It actually froze when we were gone on vacation and destroyed the tubing inside.

Also used timers - automatic and manual (me with an on/off switch). 24/7 hot water is one of our big luxury items now.
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Re: How's your life going at 33%
Old 02-07-2004, 06:09 PM   #16
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Re: How's your life going at 33%

We are still in the working and saving mode, but if I add up our expenses excluding mortgage payments and investments we are at a little over 22K. We do need a new roof, however.

The big moneysavers seem to be:
Walk or ride a bicycle whenever you can
Cook your food at home rather than eating out a lot
Make large meals and freeze leftovers in single serving plastic bowls
When you get the urge to buy something, think "what can I do with what I have now"

We are actually having fun thinking about what we buy rather than just going to the store and just buying whatever you feel like. I am doing some research on who has the cheapest bulk food items (oatmeal, raisins, sunflower seeds, brown rice, whole wheat pasta, etc.), and it looks like the food coop in the college town down the road may be the cheapest and a lot of the products are organic too.

I was chatting with a guy who makes twice as much as we do, and when he heard how much we were saving each month, he accused me of living with my parents!

We don't seem to be missing anything, actually because of the walking and healthy foods I am feeling better than I have for a long time. If I could just get rid of this job from hell!
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Re: How's your life going at 33%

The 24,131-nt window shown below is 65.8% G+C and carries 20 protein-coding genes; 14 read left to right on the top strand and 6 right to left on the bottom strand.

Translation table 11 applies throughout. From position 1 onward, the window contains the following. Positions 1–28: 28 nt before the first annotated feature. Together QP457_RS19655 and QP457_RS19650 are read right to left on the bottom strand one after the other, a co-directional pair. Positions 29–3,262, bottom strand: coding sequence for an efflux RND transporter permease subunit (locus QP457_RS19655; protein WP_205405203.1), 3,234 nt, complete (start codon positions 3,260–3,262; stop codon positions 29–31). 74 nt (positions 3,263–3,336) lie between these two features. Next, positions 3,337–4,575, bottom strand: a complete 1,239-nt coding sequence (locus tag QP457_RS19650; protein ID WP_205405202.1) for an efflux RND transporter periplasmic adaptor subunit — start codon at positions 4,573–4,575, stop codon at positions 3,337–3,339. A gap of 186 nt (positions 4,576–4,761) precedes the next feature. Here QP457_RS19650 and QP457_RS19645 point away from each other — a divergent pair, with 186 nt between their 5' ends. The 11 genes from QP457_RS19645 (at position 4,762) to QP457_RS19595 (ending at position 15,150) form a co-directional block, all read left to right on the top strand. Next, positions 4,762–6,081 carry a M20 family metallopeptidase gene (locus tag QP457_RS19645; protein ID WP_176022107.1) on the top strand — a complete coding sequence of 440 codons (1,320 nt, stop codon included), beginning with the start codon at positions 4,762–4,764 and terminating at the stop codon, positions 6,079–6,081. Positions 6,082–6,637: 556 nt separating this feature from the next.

Old 02-07-2004, 07:18 PM   #17
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Re: How's your life going at 33%

Holy Cow Bob, a $1200 computer? It better give me massages for that price. Modern PC's can be had with more than enough power for well under $500 including a monitor.

TV's should last 10 years. A current model fridge 20. A range at least 15 or 20, more if cleaned regularly.

On the other hand, i've never had a disposal go 12 years, but I can replace it with a new one that only costs $65.

Good template though, similar to what I've put together although I include cars, tires, and other periodic expenses and annualize them.
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Re: How's your life going at 33%
Old 02-07-2004, 07:24 PM   #18
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Re: How's your life going at 33%

Quote:
I am doing some research on who has the cheapest bulk food items (oatmeal, raisins, sunflower seeds, brown rice, whole wheat pasta, etc.), and it looks like the food coop in the college town down the road may be the cheapest and a lot of the products are organic too.